Dhammapada verse 279

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Truth_Seeker1989
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Re: Dhammapada verse 279

Postby Truth_Seeker1989 » Mon Jun 04, 2012 10:31 pm

Dear Dhammanando,

Is Nibbana/Nirvana non-substantial? I ask because of the below quote.

"His release, being founded on truth, does not fluctuate, for whatever is deceptive is false; Unbinding — the undeceptive — is true. Thus a monk so endowed is endowed with the highest determination for truth, for this — Unbinding, the undeceptive — is the highest noble truth."

MN 140
Everything that makes you, you, is the result of your Environment (Society, Culture, Family, Friends, Etc), Genetics/Biology (Your brain which makes the mind possible, Inborn diseases such as Down Syndrome, or even Psociopathy, etc), Thoughts (Everything you think affects your mind, and the person you are), Speech (Same as thoughts, but words affect your environment as well), Actions (Same as Speech), and the Elements (Earth, Water, Fire, Wind, Space, and Time).

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Dhammanando
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Re: What Dhamma Book are you reading right now?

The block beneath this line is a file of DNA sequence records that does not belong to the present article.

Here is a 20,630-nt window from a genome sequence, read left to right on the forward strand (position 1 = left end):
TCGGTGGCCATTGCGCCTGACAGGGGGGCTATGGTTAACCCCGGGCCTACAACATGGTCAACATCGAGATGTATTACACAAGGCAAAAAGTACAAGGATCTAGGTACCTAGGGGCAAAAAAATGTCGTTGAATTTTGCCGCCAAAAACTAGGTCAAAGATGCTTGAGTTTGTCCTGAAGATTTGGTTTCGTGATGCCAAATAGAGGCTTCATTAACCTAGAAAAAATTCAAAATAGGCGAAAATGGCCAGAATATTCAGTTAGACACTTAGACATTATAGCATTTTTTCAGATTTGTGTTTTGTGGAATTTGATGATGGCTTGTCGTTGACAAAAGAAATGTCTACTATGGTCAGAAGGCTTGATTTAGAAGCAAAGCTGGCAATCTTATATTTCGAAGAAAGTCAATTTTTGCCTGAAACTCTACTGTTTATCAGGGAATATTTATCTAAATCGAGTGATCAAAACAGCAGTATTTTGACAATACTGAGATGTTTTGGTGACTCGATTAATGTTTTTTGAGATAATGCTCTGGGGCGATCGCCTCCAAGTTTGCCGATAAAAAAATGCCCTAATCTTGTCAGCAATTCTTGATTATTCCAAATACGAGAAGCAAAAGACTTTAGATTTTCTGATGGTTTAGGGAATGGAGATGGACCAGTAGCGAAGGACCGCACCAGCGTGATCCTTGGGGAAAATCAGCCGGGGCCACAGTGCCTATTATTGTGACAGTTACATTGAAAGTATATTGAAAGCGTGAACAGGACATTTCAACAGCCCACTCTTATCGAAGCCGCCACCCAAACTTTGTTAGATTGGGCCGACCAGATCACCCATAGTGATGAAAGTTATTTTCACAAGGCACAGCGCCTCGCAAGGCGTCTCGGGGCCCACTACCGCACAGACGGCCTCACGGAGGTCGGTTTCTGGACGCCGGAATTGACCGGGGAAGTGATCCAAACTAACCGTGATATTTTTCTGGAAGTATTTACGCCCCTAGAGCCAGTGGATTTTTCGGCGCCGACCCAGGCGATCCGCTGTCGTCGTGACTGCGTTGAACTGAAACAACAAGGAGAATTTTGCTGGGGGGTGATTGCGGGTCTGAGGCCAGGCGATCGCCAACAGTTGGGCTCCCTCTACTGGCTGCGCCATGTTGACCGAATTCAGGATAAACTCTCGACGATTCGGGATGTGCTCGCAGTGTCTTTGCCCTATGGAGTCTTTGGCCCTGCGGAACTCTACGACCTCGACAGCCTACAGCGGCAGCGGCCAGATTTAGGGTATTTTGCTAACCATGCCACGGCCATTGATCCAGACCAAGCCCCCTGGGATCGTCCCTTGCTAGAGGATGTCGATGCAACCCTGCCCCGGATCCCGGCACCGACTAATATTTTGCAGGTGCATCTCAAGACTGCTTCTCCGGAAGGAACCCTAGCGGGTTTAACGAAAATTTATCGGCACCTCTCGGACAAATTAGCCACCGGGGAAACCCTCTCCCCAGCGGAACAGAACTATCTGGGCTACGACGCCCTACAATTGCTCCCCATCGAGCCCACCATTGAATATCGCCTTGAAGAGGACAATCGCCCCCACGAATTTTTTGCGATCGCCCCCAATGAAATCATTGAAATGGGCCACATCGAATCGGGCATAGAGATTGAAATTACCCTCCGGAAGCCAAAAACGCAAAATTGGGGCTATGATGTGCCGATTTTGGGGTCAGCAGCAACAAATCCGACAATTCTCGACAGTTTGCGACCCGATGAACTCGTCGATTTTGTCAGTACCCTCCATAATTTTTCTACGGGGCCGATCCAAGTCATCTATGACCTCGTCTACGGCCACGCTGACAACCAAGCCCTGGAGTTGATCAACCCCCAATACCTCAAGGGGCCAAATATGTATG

Postby Dhammanando » Mon Jun 04, 2012 11:27 pm

Dhammanando wrote:
retrofuturist wrote:it's the non-substantial that looks needlessly interpretive to me.


I would say that this part is the translation's only redeeming feature. The rendering 'non-substantial' suggest that Wallis is among those few Pali translators who are alert to the semantic distinction between the adjective 'anatta' (as used here) and agglutinated predicative phrase 'anatta'. Most other translators get the two homonyms muddled and when encountering the adjective will translate it as they would the phrase (i.e., as "is/are not self").


Sorry, what I wrote above was nonsense. I don't know what I was thinking but I got it completely the wrong way round. Dhp. 279 is in fact the phrasal anatta, not the adjectival one. So the Wallis translation doesn't in fact have the redeeming feature I imagined it to.

Fancy making such a mistake on the Buddha's birthday! :embarassed:
    ...and this thought arose in the mind of the Blessed One:
    “Who lives without reverence lives miserably.”
    Uruvela Sutta, A.ii.20

    It were endless to dispute upon everything that is disputable.
    — William Penn Some Fruits of Solitude,


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